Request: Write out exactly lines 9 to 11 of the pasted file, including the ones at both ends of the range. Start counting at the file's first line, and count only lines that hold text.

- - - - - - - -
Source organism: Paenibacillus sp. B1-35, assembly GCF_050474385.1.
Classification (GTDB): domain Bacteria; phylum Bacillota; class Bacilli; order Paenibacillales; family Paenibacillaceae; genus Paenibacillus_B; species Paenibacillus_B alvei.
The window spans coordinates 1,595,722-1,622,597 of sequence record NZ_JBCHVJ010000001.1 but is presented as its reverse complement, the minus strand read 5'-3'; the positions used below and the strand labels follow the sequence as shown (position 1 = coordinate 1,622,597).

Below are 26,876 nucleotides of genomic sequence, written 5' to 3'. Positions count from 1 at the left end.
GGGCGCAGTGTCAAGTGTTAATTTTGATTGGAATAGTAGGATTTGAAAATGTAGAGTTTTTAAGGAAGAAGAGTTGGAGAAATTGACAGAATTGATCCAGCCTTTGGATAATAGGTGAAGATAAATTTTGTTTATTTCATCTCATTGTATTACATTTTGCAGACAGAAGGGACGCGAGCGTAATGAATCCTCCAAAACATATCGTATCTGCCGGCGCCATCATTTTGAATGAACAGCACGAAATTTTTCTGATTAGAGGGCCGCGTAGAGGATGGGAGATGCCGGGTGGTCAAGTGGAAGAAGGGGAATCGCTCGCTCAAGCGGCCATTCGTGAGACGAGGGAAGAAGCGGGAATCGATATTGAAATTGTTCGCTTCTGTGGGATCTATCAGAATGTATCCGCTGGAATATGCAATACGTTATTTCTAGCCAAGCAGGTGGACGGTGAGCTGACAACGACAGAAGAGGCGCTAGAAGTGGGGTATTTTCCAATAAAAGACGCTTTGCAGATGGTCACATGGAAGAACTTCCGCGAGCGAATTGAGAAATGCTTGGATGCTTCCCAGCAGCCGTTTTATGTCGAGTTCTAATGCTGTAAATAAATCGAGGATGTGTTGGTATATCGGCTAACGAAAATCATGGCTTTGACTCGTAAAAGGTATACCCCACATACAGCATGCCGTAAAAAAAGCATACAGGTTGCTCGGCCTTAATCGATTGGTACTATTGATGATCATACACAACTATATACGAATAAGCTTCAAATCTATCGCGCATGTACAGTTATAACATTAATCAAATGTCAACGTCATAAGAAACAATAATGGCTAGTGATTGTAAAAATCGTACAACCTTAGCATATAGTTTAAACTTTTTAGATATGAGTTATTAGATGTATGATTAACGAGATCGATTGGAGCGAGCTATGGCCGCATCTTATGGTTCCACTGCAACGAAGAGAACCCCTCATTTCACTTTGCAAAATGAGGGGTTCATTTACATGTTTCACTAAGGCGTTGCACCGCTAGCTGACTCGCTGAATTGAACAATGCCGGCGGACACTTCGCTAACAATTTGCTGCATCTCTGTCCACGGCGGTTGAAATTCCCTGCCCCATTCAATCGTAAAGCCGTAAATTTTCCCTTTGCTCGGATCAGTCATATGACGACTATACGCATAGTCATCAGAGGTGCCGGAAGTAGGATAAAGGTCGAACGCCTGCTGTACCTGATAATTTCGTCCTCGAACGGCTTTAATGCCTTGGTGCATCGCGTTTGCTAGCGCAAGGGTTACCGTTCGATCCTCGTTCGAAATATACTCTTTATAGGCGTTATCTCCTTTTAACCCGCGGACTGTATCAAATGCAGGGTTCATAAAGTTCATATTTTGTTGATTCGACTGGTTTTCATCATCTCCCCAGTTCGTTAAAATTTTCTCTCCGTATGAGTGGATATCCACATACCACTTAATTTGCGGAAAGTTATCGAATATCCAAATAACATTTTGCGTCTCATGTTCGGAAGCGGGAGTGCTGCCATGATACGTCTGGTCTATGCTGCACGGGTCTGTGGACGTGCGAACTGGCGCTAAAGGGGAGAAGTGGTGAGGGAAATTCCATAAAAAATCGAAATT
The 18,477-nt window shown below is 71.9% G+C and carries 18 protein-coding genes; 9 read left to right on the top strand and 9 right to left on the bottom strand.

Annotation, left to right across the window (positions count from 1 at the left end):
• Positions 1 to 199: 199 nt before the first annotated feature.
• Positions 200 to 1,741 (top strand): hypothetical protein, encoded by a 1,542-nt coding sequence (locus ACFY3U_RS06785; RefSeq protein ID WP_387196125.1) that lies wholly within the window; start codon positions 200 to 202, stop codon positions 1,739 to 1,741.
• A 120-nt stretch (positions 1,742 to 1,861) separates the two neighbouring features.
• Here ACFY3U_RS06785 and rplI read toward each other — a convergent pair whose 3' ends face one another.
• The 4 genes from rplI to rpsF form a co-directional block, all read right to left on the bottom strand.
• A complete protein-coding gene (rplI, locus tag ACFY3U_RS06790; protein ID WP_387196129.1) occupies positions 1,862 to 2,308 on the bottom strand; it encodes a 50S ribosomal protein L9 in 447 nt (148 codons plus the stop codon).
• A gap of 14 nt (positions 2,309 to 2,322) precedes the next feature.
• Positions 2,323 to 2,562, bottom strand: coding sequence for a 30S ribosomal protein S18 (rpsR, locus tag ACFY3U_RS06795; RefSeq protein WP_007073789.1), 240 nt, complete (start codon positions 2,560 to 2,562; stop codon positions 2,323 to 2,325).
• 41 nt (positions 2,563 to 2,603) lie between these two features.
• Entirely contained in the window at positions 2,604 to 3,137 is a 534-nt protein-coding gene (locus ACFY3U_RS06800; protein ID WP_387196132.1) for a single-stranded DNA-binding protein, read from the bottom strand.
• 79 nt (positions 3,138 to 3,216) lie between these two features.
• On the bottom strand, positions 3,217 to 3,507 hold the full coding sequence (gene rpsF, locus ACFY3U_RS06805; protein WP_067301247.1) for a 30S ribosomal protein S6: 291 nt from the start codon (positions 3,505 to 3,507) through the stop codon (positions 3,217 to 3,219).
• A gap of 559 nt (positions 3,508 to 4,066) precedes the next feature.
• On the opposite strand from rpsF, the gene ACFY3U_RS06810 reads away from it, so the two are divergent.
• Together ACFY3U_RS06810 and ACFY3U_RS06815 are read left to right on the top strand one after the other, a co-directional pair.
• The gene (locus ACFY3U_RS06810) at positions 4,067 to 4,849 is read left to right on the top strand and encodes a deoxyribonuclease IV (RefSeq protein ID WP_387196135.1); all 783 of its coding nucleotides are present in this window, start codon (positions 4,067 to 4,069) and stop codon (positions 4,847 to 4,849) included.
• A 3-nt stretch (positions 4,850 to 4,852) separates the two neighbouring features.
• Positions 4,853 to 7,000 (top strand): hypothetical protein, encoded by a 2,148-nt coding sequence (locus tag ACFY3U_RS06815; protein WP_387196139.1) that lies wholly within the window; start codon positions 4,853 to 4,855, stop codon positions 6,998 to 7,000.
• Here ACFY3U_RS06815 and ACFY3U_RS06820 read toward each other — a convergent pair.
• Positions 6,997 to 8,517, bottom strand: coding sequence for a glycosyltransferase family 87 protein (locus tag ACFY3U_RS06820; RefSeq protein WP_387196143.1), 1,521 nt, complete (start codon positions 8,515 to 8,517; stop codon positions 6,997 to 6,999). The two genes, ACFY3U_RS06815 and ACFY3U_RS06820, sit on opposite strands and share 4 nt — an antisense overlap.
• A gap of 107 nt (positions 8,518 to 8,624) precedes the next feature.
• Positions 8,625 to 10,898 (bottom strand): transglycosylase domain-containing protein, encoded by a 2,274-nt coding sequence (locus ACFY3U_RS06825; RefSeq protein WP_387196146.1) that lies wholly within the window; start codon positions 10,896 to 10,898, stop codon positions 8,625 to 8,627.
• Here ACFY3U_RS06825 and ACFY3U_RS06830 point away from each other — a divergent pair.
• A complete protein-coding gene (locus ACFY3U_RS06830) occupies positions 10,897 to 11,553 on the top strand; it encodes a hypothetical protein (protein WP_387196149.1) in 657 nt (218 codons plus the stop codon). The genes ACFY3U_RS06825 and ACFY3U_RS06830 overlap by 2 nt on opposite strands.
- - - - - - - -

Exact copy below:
• Positions 200 to 1,741 (top strand): hypothetical protein, encoded by a 1,542-nt coding sequence (locus ACFY3U_RS06785; RefSeq protein ID WP_387196125.1) that lies wholly within the window; start codon positions 200 to 202, stop codon positions 1,739 to 1,741.
• A 120-nt stretch (positions 1,742 to 1,861) separates the two neighbouring features.
• Here ACFY3U_RS06785 and rplI read toward each other — a convergent pair whose 3' ends face one another.